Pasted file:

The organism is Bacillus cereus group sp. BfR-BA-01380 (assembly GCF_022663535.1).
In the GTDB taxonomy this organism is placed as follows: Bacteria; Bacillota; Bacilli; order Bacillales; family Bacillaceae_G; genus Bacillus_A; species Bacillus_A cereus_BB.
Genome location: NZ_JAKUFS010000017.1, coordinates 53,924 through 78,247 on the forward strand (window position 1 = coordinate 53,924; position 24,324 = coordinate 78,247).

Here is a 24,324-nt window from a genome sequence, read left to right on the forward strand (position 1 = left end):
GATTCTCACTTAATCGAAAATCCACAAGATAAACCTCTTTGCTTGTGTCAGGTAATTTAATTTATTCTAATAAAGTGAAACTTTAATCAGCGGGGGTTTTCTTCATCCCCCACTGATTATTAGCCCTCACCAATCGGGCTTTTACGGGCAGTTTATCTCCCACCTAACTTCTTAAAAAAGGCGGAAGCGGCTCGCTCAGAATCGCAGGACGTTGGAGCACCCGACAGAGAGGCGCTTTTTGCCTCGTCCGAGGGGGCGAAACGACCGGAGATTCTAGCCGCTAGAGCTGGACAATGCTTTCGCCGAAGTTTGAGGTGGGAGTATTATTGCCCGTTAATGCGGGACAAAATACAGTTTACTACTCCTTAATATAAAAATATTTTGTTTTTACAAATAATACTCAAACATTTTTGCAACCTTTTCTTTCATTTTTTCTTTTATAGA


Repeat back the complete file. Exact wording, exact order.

The organism is Bacillus cereus group sp. BfR-BA-01380 (assembly GCF_022663535.1).
In the GTDB taxonomy this organism is placed as follows: Bacteria; Bacillota; Bacilli; order Bacillales; family Bacillaceae_G; genus Bacillus_A; species Bacillus_A cereus_BB.
Genome location: NZ_JAKUFS010000017.1, coordinates 53,924 through 78,247 on the forward strand (window position 1 = coordinate 53,924; position 24,324 = coordinate 78,247).

Here is a 24,324-nt window from a genome sequence, read left to right on the forward strand (position 1 = left end):
GATTCTCACTTAATCGAAAATCCACAAGATAAACCTCTTTGCTTGTGTCAGGTAATTTAATTTATTCTAATAAAGTGAAACTTTAATCAGCGGGGGTTTTCTTCATCCCCCACTGATTATTAGCCCTCACCAATCGGGCTTTTACGGGCAGTTTATCTCCCACCTAACTTCTTAAAAAAGGCGGAAGCGGCTCGCTCAGAATCGCAGGACGTTGGAGCACCCGACAGAGAGGCGCTTTTTGCCTCGTCCGAGGGGGCGAAACGACCGGAGATTCTAGCCGCTAGAGCTGGACAATGCTTTCGCCGAAGTTTGAGGTGGGAGTATTATTGCCCGTTAATGCGGGACAAAATACAGTTTACTACTCCTTAATATAAAAATATTTTGTTTTTACAAATAATACTCAAACATTTTTGCAACCTTTTCTTTCATTTTTTCTTTTATAGA